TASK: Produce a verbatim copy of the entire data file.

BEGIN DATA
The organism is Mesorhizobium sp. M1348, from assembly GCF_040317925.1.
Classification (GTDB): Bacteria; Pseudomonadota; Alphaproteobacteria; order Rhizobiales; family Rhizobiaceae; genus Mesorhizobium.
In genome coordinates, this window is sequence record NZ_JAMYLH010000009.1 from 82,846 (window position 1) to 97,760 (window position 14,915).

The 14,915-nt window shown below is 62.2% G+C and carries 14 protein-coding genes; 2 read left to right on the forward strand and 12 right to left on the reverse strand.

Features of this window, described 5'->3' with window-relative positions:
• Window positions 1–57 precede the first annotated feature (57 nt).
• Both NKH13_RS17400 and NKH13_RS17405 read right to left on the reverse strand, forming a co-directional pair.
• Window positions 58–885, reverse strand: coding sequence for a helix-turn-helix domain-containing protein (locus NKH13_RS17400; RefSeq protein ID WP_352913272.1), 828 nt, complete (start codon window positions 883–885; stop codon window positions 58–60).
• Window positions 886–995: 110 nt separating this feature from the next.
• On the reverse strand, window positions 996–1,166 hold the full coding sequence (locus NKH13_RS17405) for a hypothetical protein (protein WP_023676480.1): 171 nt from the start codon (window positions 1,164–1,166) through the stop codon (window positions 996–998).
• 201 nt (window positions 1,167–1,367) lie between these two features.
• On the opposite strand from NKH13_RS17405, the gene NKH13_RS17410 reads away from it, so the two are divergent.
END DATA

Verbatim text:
The organism is Mesorhizobium sp. M1348, from assembly GCF_040317925.1.
Classification (GTDB): Bacteria; Pseudomonadota; Alphaproteobacteria; order Rhizobiales; family Rhizobiaceae; genus Mesorhizobium.
In genome coordinates, this window is sequence record NZ_JAMYLH010000009.1 from 82,846 (window position 1) to 97,760 (window position 14,915).

The 14,915-nt window shown below is 62.2% G+C and carries 14 protein-coding genes; 2 read left to right on the forward strand and 12 right to left on the reverse strand.

Features of this window, described 5'->3' with window-relative positions:
• Window positions 1–57 precede the first annotated feature (57 nt).
• Both NKH13_RS17400 and NKH13_RS17405 read right to left on the reverse strand, forming a co-directional pair.
• Window positions 58–885, reverse strand: coding sequence for a helix-turn-helix domain-containing protein (locus NKH13_RS17400; RefSeq protein ID WP_352913272.1), 828 nt, complete (start codon window positions 883–885; stop codon window positions 58–60).
• Window positions 886–995: 110 nt separating this feature from the next.
• On the reverse strand, window positions 996–1,166 hold the full coding sequence (locus NKH13_RS17405) for a hypothetical protein (protein WP_023676480.1): 171 nt from the start codon (window positions 1,164–1,166) through the stop codon (window positions 996–998).
• 201 nt (window positions 1,167–1,367) lie between these two features.
• On the opposite strand from NKH13_RS17405, the gene NKH13_RS17410 reads away from it, so the two are divergent.